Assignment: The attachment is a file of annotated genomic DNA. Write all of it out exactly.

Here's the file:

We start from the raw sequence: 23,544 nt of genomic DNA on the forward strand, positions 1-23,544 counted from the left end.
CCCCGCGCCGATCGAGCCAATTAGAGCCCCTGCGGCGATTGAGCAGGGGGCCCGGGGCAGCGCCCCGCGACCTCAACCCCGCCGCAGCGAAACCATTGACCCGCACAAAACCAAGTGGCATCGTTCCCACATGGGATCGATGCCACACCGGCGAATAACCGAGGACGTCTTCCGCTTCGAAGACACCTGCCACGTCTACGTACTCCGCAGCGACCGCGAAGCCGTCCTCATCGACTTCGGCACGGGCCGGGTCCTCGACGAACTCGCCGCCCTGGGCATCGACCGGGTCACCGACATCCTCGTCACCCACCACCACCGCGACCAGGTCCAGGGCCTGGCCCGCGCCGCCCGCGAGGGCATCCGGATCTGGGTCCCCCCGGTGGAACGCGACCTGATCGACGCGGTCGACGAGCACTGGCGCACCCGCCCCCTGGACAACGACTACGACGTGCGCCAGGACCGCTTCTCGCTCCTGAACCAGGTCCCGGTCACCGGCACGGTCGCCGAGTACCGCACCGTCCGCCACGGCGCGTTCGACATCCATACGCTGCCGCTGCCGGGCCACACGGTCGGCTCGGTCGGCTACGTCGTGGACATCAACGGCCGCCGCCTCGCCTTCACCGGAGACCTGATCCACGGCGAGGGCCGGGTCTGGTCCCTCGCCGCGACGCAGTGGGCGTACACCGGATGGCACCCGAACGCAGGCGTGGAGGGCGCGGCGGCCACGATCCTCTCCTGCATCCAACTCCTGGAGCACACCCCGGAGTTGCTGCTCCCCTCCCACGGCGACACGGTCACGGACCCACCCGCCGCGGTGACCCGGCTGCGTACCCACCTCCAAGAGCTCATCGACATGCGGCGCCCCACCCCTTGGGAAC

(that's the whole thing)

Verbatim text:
We start from the raw sequence: 23,544 nt of genomic DNA on the forward strand, positions 1-23,544 counted from the left end.
CCCCGCGCCGATCGAGCCAATTAGAGCCCCTGCGGCGATTGAGCAGGGGGCCCGGGGCAGCGCCCCGCGACCTCAACCCCGCCGCAGCGAAACCATTGACCCGCACAAAACCAAGTGGCATCGTTCCCACATGGGATCGATGCCACACCGGCGAATAACCGAGGACGTCTTCCGCTTCGAAGACACCTGCCACGTCTACGTACTCCGCAGCGACCGCGAAGCCGTCCTCATCGACTTCGGCACGGGCCGGGTCCTCGACGAACTCGCCGCCCTGGGCATCGACCGGGTCACCGACATCCTCGTCACCCACCACCACCGCGACCAGGTCCAGGGCCTGGCCCGCGCCGCCCGCGAGGGCATCCGGATCTGGGTCCCCCCGGTGGAACGCGACCTGATCGACGCGGTCGACGAGCACTGGCGCACCCGCCCCCTGGACAACGACTACGACGTGCGCCAGGACCGCTTCTCGCTCCTGAACCAGGTCCCGGTCACCGGCACGGTCGCCGAGTACCGCACCGTCCGCCACGGCGCGTTCGACATCCATACGCTGCCGCTGCCGGGCCACACGGTCGGCTCGGTCGGCTACGTCGTGGACATCAACGGCCGCCGCCTCGCCTTCACCGGAGACCTGATCCACGGCGAGGGCCGGGTCTGGTCCCTCGCCGCGACGCAGTGGGCGTACACCGGATGGCACCCGAACGCAGGCGTGGAGGGCGCGGCGGCCACGATCCTCTCCTGCATCCAACTCCTGGAGCACACCCCGGAGTTGCTGCTCCCCTCCCACGGCGACACGGTCACGGACCCACCCGCCGCGGTGACCCGGCTGCGTACCCACCTCCAAGAGCTCATCGACATGCGGCGCCCCACCCCTTGGGAAC